This year’s drought in Texas has caused water levels to drop significantly at many lakes, including Lake Whitney near Hillsboro in East Texas. This drop in water level has exposed prehistoric sites along the lake, some of which are as old as 6,000 B.C. Unfortunately, these sites have become the target of looters who are causing significant damage and destroying archaeological provenience while stealing cultural remains- some from burials.
Fortunately, some of the looters have been arrested and are now facing fines and probation. Whatever fines and sentencing they face, it will be nowhere near enough. These people are purposefully destroying the cultural and archaeological history of the Americas, and they should be judged and prosecuted harshly.
To view the video from kcentv.com or to read the accompanying news article click on the image above.
So much happening, no time to post. Lithic analysis, photo scanning, database building, site maintenance, artifact donations, collections photography, tracking down un-returned loans, writing papers…
Our apologies for not posting regularly but our intentions are to put out more and better information. Probably our most useful and used information on this site is the bibliography page. Maybe we’re doing people’s homework for them but with so many articles about this site, it seemed best to list all we can free for all to use.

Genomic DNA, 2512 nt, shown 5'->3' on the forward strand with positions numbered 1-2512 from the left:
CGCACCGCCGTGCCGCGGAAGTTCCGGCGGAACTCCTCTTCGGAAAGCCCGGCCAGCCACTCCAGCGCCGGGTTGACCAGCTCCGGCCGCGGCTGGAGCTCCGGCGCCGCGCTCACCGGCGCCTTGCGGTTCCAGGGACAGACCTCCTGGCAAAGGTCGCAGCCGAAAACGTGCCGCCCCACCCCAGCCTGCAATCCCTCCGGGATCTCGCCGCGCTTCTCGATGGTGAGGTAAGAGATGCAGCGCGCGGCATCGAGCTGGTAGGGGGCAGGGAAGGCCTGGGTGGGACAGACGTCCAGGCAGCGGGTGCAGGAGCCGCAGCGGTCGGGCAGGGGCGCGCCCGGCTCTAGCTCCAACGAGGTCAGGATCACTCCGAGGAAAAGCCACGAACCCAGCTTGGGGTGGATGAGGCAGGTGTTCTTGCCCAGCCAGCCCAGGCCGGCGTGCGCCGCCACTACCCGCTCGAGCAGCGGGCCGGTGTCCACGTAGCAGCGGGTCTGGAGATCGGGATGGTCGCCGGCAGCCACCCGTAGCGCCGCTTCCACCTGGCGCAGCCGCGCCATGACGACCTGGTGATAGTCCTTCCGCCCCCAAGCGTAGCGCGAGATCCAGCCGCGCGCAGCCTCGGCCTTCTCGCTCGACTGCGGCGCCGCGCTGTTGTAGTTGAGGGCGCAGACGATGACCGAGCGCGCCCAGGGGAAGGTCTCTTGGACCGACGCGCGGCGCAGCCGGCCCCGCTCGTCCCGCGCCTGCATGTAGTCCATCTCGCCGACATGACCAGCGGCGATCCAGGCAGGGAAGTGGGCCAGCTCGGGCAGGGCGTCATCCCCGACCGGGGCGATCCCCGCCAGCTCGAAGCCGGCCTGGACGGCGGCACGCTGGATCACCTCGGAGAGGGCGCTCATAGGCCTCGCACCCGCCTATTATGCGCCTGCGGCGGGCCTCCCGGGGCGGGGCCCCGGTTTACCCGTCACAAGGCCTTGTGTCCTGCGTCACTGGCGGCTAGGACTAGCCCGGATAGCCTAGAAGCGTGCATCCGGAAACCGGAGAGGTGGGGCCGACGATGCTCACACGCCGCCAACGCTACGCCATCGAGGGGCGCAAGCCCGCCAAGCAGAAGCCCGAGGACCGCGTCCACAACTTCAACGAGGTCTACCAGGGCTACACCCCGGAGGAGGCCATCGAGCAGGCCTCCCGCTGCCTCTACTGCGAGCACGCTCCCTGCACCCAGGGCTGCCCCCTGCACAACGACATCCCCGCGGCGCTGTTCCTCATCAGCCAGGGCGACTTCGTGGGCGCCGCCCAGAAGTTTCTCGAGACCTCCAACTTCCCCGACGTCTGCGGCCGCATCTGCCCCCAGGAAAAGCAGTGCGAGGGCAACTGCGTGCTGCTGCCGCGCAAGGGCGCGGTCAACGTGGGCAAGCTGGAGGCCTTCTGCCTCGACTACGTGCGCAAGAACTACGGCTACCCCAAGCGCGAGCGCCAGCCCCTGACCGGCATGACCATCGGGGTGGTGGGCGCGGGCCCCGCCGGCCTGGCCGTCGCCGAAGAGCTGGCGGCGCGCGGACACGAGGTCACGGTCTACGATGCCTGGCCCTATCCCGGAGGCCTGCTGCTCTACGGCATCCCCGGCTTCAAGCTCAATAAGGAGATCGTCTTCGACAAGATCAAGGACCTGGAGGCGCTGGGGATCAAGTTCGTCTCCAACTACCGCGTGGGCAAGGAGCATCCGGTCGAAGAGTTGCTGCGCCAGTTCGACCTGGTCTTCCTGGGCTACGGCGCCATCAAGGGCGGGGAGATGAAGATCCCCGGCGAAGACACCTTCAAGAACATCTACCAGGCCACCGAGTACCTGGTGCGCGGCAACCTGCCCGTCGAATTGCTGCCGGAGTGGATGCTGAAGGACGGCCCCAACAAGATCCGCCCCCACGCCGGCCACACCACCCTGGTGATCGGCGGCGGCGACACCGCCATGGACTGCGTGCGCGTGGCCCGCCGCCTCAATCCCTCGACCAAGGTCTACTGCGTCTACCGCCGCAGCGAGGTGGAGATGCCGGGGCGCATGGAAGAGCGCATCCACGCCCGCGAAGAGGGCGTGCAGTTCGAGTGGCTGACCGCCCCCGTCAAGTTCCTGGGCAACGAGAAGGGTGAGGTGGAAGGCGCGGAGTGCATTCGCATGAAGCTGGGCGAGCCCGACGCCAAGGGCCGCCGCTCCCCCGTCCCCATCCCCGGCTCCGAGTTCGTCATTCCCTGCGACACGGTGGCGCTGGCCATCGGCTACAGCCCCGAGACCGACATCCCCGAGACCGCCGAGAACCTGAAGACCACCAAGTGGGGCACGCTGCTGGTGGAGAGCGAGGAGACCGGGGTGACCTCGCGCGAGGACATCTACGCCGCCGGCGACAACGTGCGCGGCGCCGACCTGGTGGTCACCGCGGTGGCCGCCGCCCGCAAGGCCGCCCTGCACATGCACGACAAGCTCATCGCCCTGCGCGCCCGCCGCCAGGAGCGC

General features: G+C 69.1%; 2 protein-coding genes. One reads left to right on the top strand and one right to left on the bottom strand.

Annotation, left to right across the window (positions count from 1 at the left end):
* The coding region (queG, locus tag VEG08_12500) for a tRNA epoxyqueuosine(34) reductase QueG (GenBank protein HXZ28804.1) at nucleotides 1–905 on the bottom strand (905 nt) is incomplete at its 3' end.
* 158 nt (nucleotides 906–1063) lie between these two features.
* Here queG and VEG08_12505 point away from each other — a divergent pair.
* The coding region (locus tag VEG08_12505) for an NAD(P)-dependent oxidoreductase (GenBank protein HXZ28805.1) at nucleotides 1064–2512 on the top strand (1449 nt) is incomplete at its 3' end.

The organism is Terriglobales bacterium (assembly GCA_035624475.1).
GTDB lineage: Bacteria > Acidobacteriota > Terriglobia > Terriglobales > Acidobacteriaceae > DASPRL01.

It seems that much of the information in the Paleoindian field is held as proprietary and not widely shared. I intend to make all of our work open and useful to the general community; academic and otherwise. I hope that others will reciprocate by sharing information about our site that has been collected over the eighty year history of excavations. So far, all requests made in the previous few years to our fellow institutions for the return of artifacts, inventories of collections taken from the site, and even requests for basic data gathered from Landmark have been refused outright. It is clear that possession is taken as ownership even when it involves artifacts removed from a National Landmark. The most common response is no response at all.
Any thoughts or advice from others in this position are appreciated.